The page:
Sesame Street is giving women of all ages and races a reason to put away the extensions, curling irons, hot combs, and chemicals in order to embrace their natural hair. The new skit features a young African-American puppet who is stylishly wearing an afro. With pride, enthusiasm, and confidence she sings “I Love My Hair!”
ABC News highlighted the song during an interview with the show’s Head Writer, Joey Mazzarino after the October 4th airing led to “I Love My Hair” going viral on YouTube. Mazzarino says he was inspired to address the issue of African-American hair on the show because of his daughter. Adopted from Ethiopia, she used to play with Barbie dolls with long, blonde hair and make comments about wanting the same.
Lyrics to the song include “Don’t need a trip to the beauty shop. ‘Cause I love what I got on top. It’s curly and it’s brown and it’s right up there! You know what I love? That’s right, my hair! I really love my hair.” When mothers tell their daughters “You are beautiful just the way you are,” it’s now supported by a fabulous girl who boldly proclaims “I Love My Hair,” giving confidence to all girls! Be sure to also check out the full video of the song.
This video is helping to erase self-esteem issues for women within the African American community. The “I Love My Hair” video brings to light an issue that has plagued African women for centuries: the standard of beauty and colorism. These topics have been heavily discussed in the 1939 Clark Doll experiment and more recently in the documentary “Good Hair” starring Chris Rock and the music video for India Arie’s “I Am Not My Hair.”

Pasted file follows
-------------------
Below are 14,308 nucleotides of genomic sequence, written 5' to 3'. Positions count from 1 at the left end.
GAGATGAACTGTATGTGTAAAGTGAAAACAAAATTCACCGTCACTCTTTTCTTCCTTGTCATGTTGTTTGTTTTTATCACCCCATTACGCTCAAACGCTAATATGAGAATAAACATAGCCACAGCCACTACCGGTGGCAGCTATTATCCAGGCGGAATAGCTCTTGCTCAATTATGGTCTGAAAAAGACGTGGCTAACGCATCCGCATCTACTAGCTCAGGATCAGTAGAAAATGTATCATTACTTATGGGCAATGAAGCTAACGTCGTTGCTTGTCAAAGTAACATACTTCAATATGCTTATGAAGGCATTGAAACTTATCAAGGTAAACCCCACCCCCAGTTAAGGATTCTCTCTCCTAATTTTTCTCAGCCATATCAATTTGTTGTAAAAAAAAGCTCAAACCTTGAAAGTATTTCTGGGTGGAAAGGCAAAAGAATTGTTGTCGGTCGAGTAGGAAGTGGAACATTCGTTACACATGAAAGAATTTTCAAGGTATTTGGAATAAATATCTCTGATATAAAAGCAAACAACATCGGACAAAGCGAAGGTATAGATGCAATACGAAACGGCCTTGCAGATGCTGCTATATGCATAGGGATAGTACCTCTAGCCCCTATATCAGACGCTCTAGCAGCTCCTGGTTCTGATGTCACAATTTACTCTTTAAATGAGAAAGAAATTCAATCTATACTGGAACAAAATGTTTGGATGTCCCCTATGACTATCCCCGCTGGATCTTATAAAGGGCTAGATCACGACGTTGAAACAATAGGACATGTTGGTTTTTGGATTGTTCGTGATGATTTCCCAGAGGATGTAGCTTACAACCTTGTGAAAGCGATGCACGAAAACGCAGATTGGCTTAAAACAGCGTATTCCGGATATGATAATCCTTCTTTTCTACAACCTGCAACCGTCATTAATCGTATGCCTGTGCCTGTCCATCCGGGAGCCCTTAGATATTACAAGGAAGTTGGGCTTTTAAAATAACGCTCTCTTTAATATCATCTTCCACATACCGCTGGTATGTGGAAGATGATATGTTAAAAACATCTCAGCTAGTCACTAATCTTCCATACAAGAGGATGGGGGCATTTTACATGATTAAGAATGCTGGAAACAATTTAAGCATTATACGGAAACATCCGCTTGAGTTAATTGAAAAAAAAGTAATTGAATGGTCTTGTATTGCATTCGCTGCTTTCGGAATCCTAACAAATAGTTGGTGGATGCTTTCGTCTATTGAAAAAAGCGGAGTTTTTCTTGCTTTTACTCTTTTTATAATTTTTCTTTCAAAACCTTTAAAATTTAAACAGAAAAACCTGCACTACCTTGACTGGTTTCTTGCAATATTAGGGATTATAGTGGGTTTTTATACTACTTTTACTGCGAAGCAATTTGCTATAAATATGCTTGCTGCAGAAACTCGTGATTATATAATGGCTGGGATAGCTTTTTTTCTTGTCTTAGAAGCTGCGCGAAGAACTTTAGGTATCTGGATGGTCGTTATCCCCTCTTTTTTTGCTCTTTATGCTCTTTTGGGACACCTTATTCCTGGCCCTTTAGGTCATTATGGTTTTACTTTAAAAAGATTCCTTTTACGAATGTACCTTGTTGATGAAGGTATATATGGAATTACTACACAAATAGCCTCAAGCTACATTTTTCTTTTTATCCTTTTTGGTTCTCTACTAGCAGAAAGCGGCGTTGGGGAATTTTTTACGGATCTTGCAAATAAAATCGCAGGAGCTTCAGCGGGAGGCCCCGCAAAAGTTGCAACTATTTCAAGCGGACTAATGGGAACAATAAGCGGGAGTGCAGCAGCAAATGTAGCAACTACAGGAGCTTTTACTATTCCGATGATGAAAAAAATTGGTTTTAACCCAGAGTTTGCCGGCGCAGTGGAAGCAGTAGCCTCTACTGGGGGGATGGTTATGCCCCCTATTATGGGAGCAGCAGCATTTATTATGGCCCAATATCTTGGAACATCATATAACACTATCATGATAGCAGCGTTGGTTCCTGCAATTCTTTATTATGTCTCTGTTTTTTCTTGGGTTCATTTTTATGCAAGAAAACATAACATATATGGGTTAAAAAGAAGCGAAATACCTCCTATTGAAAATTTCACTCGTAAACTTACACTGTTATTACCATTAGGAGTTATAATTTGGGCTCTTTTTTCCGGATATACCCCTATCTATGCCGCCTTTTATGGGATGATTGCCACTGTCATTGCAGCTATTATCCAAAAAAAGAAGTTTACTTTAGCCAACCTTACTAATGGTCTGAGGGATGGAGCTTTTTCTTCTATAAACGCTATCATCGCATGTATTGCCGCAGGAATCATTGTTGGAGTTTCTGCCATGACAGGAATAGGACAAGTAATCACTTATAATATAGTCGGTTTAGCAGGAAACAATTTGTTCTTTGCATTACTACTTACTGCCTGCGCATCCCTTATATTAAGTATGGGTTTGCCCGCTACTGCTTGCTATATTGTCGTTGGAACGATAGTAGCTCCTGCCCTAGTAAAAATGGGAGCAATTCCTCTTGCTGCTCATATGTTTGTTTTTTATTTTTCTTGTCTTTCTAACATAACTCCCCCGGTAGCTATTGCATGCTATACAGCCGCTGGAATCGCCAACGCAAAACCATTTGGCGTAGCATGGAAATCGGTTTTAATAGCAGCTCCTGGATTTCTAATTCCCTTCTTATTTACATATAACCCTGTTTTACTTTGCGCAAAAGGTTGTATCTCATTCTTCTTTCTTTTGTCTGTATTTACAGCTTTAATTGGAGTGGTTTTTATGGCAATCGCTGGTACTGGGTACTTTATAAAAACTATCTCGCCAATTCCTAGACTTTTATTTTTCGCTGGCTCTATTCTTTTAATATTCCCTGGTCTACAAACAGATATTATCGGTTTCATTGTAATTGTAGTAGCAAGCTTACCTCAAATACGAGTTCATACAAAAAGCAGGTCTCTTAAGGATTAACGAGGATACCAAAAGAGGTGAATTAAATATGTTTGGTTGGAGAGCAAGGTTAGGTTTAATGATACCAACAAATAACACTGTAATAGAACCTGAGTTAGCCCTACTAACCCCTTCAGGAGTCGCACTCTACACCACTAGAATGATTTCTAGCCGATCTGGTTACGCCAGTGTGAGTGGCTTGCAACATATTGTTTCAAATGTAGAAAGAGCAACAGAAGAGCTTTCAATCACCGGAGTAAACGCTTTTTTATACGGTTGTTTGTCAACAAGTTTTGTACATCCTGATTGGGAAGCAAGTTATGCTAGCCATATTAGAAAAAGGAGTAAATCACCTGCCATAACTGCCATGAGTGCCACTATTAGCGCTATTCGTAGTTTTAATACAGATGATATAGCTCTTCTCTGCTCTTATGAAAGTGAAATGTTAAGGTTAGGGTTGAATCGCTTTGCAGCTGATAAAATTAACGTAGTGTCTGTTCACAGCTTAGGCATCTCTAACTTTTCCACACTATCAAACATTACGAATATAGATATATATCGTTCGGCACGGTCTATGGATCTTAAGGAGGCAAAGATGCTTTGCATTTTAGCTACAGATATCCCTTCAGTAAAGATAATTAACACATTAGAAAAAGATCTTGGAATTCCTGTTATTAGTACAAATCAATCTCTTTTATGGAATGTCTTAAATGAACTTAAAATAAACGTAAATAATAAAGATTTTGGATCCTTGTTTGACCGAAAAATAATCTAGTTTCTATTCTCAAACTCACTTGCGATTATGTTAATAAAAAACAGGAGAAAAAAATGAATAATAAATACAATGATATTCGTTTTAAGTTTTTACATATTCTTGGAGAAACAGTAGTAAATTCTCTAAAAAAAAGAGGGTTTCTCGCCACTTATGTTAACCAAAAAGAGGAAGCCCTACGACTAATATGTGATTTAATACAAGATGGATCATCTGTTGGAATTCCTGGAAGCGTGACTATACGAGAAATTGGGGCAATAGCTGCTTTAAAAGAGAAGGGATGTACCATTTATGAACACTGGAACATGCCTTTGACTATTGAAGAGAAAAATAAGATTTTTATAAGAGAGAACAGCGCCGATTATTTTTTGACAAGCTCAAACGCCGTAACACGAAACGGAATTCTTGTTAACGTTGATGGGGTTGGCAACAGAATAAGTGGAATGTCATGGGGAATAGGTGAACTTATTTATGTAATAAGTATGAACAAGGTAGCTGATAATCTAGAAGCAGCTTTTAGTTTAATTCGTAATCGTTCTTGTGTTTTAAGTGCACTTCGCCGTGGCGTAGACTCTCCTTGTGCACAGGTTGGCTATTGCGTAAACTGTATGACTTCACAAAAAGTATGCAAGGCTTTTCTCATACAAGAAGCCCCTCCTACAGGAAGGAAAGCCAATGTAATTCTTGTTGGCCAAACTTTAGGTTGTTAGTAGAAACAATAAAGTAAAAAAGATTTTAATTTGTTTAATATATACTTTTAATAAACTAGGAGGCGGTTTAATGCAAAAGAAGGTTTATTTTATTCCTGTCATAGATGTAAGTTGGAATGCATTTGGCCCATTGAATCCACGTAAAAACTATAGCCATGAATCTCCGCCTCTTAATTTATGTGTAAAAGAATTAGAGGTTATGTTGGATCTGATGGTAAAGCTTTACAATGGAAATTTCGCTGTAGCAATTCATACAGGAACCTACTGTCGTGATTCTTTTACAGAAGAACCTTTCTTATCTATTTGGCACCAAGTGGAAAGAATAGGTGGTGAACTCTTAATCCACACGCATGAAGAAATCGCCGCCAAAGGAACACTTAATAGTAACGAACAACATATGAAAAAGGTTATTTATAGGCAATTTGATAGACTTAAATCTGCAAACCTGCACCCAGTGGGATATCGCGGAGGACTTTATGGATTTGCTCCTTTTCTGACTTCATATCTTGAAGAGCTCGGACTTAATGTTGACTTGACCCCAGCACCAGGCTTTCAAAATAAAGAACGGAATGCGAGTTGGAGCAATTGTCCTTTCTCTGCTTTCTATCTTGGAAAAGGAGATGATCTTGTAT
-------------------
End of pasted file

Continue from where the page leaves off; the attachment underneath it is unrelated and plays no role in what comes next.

Fostering Media Connections (FMC) organized a press conference with CCAI held at the end of last month to draw media attention to the lack of educational stability for foster youth. Our goal was to highlight the need for the department of education to work along with the department of child welfare to coordinate a plan for educational stability for youth in care. Watch FMC’s short video about the days leading up to our press conference:
For a full video of the press conference, click here.
On Saturday, November 6th, the Freddie Mac Foundation, in partnership with NBC4 and Metropolitan Washington Council of Governments, will once again host an Adoption Expo to showcase local and national adoption organizations.
This free event will offer information from A to Z about the adoption experience and the resources available if you’re considering adoption. You will also have the opportunity to learn firsthand from experts in the field and families who have adopted. Information and resources will also be available for those who have already adopted.
WHEN: Saturday, November 6, 2010, from 11:00 a.m. to 3:00 p.m.
WHERE: Grand Hyatt Hotel, 1000 H Street, NW, Washington, D.C. Metro accessible (Metro Center – exit into hotel)
Last week, the White House hosted a webcast titled, “Helping American Families: The Adoption Tax Credit and the Affordable Care Act.” Senior members of the Administration and leading advocates discussed the importance of the Adoption Tax Credit, and the key improvements made to the Credit under the Affordable Care Act. The webcast features two families who are benefitting from the Adoption Tax Credit and who will share their stories about what adoption has meant for their family. They were joined by leading advocates on the Credit: Bill Blacquiere, Bethany Christian Services; Barbara Collura, RESOLVE; and Chuck Johnson, National Council for Adoption.
During the webcast, Joshua Dubois, Executive Director of the White House Office of Faith-based and Neighborhood Partnerships, congratulates CCAI’s Angels in Adoption and announced the reception held at the White House in their honor the evening of October 5th.